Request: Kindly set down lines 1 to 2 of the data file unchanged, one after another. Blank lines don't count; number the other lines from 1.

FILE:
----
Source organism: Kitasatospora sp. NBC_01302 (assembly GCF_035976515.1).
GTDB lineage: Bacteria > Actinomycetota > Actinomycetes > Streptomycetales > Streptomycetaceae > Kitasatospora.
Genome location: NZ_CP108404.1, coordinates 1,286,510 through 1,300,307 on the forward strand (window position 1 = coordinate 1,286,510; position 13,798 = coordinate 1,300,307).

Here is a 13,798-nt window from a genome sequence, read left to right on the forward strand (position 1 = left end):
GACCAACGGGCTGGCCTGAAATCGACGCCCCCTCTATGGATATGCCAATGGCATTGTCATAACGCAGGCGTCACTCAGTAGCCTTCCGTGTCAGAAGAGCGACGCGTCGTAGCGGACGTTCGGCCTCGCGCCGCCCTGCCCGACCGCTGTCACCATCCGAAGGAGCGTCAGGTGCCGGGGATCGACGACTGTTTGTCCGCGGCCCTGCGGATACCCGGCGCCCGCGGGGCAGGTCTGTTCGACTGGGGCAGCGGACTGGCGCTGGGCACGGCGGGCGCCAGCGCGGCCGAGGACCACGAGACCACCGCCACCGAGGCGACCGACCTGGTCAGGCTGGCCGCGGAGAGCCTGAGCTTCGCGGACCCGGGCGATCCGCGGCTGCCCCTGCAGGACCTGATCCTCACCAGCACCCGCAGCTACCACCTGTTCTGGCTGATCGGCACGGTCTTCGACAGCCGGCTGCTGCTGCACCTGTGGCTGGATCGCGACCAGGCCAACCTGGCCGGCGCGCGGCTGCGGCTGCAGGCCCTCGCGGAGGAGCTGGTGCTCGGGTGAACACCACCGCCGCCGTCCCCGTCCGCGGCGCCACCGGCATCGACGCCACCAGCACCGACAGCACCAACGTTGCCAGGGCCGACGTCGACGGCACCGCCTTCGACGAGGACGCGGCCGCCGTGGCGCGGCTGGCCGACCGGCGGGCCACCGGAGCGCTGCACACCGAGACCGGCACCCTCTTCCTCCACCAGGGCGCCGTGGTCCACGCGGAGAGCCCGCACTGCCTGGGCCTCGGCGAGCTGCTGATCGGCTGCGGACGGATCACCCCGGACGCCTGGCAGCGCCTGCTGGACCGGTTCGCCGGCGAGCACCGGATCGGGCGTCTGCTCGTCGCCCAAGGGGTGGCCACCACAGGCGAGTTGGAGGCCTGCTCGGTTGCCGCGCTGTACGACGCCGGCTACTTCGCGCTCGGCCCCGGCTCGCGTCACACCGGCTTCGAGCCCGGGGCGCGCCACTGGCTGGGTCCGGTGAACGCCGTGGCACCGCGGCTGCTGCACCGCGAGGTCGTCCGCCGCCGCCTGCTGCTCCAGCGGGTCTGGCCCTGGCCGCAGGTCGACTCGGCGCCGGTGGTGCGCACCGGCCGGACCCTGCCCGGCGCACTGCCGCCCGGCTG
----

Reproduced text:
Source organism: Kitasatospora sp. NBC_01302 (assembly GCF_035976515.1).
GTDB lineage: Bacteria > Actinomycetota > Actinomycetes > Streptomycetales > Streptomycetaceae > Kitasatospora.